An Aged Resident Dead
Mrs. Catherine Sickles Dies From Dysentery
She Was a Member of One of the Oldest Families of Monmouth-Her Grandfather Was an Officer in the Revolutionary War
Mrs. Catherine (Hendrickson) Sickles of Rector place, died on Saturday of dysentery, aged 84 years. Mrs. Sickles had been sick only since last Wednesday. The funeral was held at the house on Monday afternoon. Rev. S. H. Thompson, pastor of the Red Bank Presbyterian church, had charge of the services. He was assisted by Rev. S. W. Knipe and Rev. John Parmley, both of Oceanic. The body was buried at the Old Brick church burying ground at Marlboro.
Mrs. Sickles was born at Marlboro, her father being Garrett D. Hendrickson. Mrs. Sicklesís mother was also a Hendrickson and her family was one of the oldest in the state. The original members of the family in this country came from Holland over two hundred years ago and settled at Middletown. Mrs. Sicklesís grandfather was an officer in the American revolution. She was married at Marlboro in 1844 to William Henry Sickles, who was then living at Holmdel. After their marriage Mr. and Mrs. Sickles settled on Renwood stock farm at Marlboro. They lived there for more than 25 years, and about 1874 they sold the farm and stock to the late Charles E. Carman, and moved to Red Bank. Monmouth county farm lands were in great demand when the farm was sold, and Mr. Sickles received a very high price for the place. Mr. Sickles and his son, Henry D. Sickles engaged in the real estate business at Red Bank, and they also opened an office in New York. The business at Red Bank was continued for fourteen years, when the office here was closed and the family moved to New York. They remained in New York seven years and then returned to this section of the county. In 1896 Mr. Sickles died of Brightís disease. Mrs. Sickles then moved to Red Bank where she had since lived.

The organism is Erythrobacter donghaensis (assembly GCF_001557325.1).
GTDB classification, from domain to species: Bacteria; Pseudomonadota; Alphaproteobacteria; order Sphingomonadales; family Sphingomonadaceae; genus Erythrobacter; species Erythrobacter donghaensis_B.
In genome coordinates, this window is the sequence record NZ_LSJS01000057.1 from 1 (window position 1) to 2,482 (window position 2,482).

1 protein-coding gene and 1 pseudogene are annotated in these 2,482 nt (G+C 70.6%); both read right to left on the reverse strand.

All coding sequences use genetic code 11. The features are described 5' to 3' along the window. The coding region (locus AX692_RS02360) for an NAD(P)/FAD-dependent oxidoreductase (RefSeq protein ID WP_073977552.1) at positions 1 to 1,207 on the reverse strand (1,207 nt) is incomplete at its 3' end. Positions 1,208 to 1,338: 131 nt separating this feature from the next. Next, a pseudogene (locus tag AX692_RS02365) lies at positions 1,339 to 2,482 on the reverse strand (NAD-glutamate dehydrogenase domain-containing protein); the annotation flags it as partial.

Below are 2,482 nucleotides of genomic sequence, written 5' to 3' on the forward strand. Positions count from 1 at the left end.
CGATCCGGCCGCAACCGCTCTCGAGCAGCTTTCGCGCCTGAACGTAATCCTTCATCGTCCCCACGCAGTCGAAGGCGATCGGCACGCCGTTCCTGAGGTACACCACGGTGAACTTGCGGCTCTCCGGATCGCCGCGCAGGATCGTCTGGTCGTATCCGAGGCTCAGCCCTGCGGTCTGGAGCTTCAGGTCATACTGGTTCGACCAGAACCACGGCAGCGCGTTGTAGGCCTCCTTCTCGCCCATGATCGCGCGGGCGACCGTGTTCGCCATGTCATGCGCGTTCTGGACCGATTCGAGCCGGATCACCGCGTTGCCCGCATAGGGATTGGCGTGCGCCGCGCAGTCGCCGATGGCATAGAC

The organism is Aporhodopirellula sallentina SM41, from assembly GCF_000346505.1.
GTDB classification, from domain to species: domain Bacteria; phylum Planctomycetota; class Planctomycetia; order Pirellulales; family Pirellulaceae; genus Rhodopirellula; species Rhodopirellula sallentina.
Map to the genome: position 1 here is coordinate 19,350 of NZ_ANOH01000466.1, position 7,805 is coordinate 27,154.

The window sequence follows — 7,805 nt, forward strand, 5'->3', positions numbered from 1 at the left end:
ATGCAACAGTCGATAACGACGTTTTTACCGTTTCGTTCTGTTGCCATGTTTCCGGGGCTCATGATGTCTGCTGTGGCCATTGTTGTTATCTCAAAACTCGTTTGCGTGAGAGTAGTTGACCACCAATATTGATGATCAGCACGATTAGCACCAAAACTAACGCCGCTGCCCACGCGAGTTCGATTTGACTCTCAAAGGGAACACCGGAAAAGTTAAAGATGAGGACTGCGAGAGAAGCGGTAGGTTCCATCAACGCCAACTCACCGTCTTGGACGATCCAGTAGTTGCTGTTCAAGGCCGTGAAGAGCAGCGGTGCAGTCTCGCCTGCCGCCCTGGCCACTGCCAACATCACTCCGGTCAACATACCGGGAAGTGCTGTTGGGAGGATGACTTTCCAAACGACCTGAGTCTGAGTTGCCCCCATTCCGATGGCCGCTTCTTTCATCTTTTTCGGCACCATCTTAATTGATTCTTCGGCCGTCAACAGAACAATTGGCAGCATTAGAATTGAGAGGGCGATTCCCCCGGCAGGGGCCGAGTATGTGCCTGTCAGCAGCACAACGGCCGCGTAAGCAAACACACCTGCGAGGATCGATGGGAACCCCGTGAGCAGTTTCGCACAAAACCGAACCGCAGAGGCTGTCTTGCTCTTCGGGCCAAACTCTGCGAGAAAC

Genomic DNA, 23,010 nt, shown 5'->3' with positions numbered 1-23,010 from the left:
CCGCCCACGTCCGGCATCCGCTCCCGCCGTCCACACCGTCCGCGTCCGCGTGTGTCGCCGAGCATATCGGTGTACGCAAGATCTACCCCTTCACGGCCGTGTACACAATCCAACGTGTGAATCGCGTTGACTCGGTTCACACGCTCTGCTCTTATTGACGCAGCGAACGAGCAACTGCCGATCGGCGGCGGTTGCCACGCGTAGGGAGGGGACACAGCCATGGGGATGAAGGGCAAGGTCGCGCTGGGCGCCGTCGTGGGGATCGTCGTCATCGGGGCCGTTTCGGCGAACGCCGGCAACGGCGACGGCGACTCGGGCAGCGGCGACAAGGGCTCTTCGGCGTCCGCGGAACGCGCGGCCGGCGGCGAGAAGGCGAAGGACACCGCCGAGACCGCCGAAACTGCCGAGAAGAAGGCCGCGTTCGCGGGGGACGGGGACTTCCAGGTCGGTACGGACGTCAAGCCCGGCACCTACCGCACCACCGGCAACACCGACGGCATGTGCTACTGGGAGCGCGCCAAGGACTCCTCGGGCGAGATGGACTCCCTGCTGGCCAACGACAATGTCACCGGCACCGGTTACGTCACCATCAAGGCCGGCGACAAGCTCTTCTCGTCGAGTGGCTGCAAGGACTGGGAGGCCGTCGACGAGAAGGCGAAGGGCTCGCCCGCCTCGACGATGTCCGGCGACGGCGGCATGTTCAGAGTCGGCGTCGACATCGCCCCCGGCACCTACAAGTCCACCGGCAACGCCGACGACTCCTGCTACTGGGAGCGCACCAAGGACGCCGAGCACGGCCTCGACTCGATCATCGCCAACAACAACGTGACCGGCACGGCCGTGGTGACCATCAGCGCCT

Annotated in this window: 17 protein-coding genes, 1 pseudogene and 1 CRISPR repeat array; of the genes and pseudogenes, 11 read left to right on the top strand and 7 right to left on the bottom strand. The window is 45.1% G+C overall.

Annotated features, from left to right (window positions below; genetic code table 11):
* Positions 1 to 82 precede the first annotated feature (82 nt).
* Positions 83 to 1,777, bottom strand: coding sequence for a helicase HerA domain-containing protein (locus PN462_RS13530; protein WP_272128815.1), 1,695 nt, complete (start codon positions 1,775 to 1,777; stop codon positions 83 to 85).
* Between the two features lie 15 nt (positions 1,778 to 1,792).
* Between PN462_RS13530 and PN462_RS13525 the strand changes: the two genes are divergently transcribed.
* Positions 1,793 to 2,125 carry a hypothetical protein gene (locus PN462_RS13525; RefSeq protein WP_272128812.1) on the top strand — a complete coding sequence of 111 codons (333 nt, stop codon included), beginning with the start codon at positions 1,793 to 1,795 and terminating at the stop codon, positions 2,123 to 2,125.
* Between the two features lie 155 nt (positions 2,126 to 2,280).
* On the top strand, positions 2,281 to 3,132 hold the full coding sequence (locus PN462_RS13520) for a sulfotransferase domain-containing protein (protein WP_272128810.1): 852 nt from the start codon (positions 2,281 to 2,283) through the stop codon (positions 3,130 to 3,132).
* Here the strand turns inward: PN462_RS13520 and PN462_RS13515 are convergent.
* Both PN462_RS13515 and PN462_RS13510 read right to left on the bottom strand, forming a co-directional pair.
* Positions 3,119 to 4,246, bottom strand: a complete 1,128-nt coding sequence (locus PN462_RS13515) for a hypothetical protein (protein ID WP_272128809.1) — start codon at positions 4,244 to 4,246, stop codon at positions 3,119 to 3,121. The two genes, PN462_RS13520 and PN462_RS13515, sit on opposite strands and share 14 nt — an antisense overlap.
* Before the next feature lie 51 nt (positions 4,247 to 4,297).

When Mr. Sickles moved to Red Bank from Marlboro he bought the property on Broad street, where St. Jamesís church and the Catholic rectory now stand. The house was rebuilt, a big barn was put up, and the grounds were handsomely laid out with flowers and shrubbery. Statuary was placed in the yard and for some years the property was one of the show places in Red Bank. The real estate business did not prove profitable in Red Bank, and the property was subsequently sold under foreclosure by the New York Mutual life insurance company, who held a mortgage on the property. At the sale the property was bought by the insurance company, and after this concern had held it about a year it was bought by St. Jamesís parish as a site for their new church. The Sickles house was moved to the south side of the lot, and addition was built to it and it is now occupied as a residence by Rev. James A. Reynolds, the rector of the church.
Mrs. Sickles was a prominent church woman, and was an active worker in charitable causes in the Old Brick church at Marlboro and in the Presbyterian church at Red Bank. At her husbandís death she was left practically destitute but a home was provided for her by her old-time friends. Mr. Sickles was a woman of most lovable character, and in her adversity she retained many of the friends who had known her and loved her in the days of old.
Mrs. Sickles leaves one son, Henry D. Sickles, who still conducts the real estate business in New York. Some years ago he married Miss Ella F. Botts of New York. After their marriage they lived in Red Bank for three years and are quite well known here. Two sisters, Mrs. J. V. Carson of Freehold and Mrs. James Johnson of Asbury Park, survive Mrs. Sickles.
Source: Red Bank Register, Wednesday, August 29, 1900